As a fiction writer, I’m normally reluctant to review other people’s novels. I know how hard the whole process of getting published is, from confronting that first blank page through editing, publication, and marketing. So basically I want to pop a bottle of fizzy for ANY writer who makes it to the finish line. But if you’re buying books as gifts or getaways for yourself and need ideas, here are 5 quickie reviews to inspire you:
News of the World, by Paulette Jiles
Category: historical fiction, literary fiction
By far the best book I’ve read this past year, News of the World is, on the surface, a simple adventure story along the lines of True Grit: a cranky ex-Civil War soldier is charged with bringing a young orphan girl from Witchita Falls to San Antonio after the girl has spent most of her young life as a captive of Native Americans. The journey is rife with all sorts of juicy difficulties, from bandits to suspicious townspeople in the places they stop. But what I loved most about this book, besides the beautifully understated writing that somehow amplifies the action, was the relationship that developed between the reluctant captive and Captain Kidd. I won’t lie: I cried buckets at the end of this book. People who love adventure stories, gorgeous writing, and historical fiction will be fans.
David Bell is clearly inspired by Harlan Coben, that juggernaut of a thriller-maker. Like Coben, Bell writes about everyday characters caught up in situations beyond their control who generally make things worse by getting involved where they shouldn’t. (It’s the adult version of those horror movies where you scream at the kids, “Don’t go down in the basement alone, for Pete’s sake. What are you, an idiot?”) In this case, Bell’s hero is Bill Price, whose wife died of a fall a year before. When the book opens, Price’s teen daughter has gone missing and everyone is searching for her. Naturally, dark secrets emerge about what the girl might—or might not—have been doing, and about Price’s own marriage. The problem I have with this particular book is that the coincidences mount up until again you’re yelling, “Oh, come on!” and the main characters themselves are downright thick in the head. I mean, really, we’re supposed to believe that Bell doesn’t recognize the girl in the hospital? (I won’t say more to avoid spoiling the plot.). However, there is a certain propulsive energy to Bell’s writing—he has that Dan Brown knack for creating deliberate cliff-hanger endings to chapters–that kept me turning the pages. This is a perfect gift for people who like to read in bathtubs, on airplanes, or on the beach: not too taxing, but pretty entertaining.
Category: literary fiction
The writing in this novel absolutely sings. The images are creative, the characters are unique, and the Los Angeles setting is very Raymond Chandler-noirish. The plot, too, is arresting: a young artist, S, is hired as a nanny for a woman in the Hollywood Hills named Lady Daniels. There are, of course, secrets in the pasts of both women, and those emerge as the women become entwined in various creepy ass ways, especially after S becomes involved with Lady S’s older (and mute) teenage son. Some readers might take exception to the fact that all of the characters in this novel are, to some degree, unlikable and self-absorbed. This didn’t bother me. I love a good flawed character. But give this book only to people who are ready to read about characters who are probably far out of their comfort zones.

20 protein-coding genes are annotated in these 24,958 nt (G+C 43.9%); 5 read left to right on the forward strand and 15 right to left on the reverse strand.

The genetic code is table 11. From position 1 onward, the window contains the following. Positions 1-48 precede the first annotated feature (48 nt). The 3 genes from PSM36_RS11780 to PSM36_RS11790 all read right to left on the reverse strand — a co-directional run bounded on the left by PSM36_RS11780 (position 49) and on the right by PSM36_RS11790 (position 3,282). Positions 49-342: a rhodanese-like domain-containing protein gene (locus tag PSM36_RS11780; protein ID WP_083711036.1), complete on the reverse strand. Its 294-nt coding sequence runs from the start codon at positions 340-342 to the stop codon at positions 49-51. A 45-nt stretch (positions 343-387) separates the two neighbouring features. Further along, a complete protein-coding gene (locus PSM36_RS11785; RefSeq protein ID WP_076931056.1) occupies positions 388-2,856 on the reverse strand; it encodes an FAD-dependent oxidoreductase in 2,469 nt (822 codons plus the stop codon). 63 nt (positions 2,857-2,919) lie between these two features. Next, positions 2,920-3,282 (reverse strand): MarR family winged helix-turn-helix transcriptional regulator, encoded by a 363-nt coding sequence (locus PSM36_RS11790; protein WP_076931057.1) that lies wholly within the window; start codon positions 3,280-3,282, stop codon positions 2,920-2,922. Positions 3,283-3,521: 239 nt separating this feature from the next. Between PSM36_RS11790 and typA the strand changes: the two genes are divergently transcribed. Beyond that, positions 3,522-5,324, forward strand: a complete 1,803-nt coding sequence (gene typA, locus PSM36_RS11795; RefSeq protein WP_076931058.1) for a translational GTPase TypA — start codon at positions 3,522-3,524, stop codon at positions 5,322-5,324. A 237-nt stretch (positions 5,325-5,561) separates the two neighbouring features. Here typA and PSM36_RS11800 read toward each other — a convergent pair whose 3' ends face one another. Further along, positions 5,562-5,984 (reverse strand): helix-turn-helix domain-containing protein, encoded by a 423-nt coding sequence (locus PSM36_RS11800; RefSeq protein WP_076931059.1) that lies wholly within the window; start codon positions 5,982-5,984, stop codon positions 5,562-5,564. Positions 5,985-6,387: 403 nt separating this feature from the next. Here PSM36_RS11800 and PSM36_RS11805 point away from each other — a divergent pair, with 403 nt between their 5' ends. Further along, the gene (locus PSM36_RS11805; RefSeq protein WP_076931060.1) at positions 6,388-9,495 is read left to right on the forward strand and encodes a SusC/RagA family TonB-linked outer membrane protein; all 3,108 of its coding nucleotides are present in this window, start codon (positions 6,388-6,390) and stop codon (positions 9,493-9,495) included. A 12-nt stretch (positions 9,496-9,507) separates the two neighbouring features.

The Birdwatcher, by William Shaw
Category: literary mystery
Okay, I won’t lie: this book has a few flaws, but I absolutely adored it, simply because I am a huge fan of those British mystery series set in foggy coastal places, like Hinterland and Shetland. In this novel, the main character, William South, is a detective and avid birder. When one of his neighbors is knocked off, it turns out that South has some connections to that guy from his past—and those connections might tie South to a crime he may or may not have committed as a troubled youth. The mystery is finely paced by British standards, which means it is not that rip-roaring pace we’re used to in American mysteries, but the character development is so much deeper that your patience will be well rewarded. This book is perfect for people on your list who love mystery novels with lots of atmosphere.
The Captain’s Daughter, by Meg Mitchell Moore
Category: women’s fiction, literary fiction
If you have women on your gift list who are fans of Elin Hilderbrand, they’re going to love Meg Mitchell Moore. In The Captain’s Daughter, Moore has written a lovely, and emotional story of Eliza, who grows up in a small town in Maine, the daughter of a lobsterman, who ends up making it into an Ivy League college and marrying well enough to be living the posh country club life. When her father falls ill, she travels back to Maine to take care of him and figure out how she got to where she is at this moment in life, as a mother and wife whose marriage is suffering. This may sound like a typical women’s fiction plot, but Moore is a gifted writer whose characters always surprise you. She even has a soft spot for the usual rich bitches that populate novels like these, and nobody writes better about parenting. If you don’t want to spring for a hardcover, buy that person on your list one of Moore’s other novels, now in paperback—I loved The Arrivals and The Admissions. All of her novels have that same exquisite writing, generously optimistic spirit, and spots of high humor that make you feel like maybe the world isn’t going to hell after all.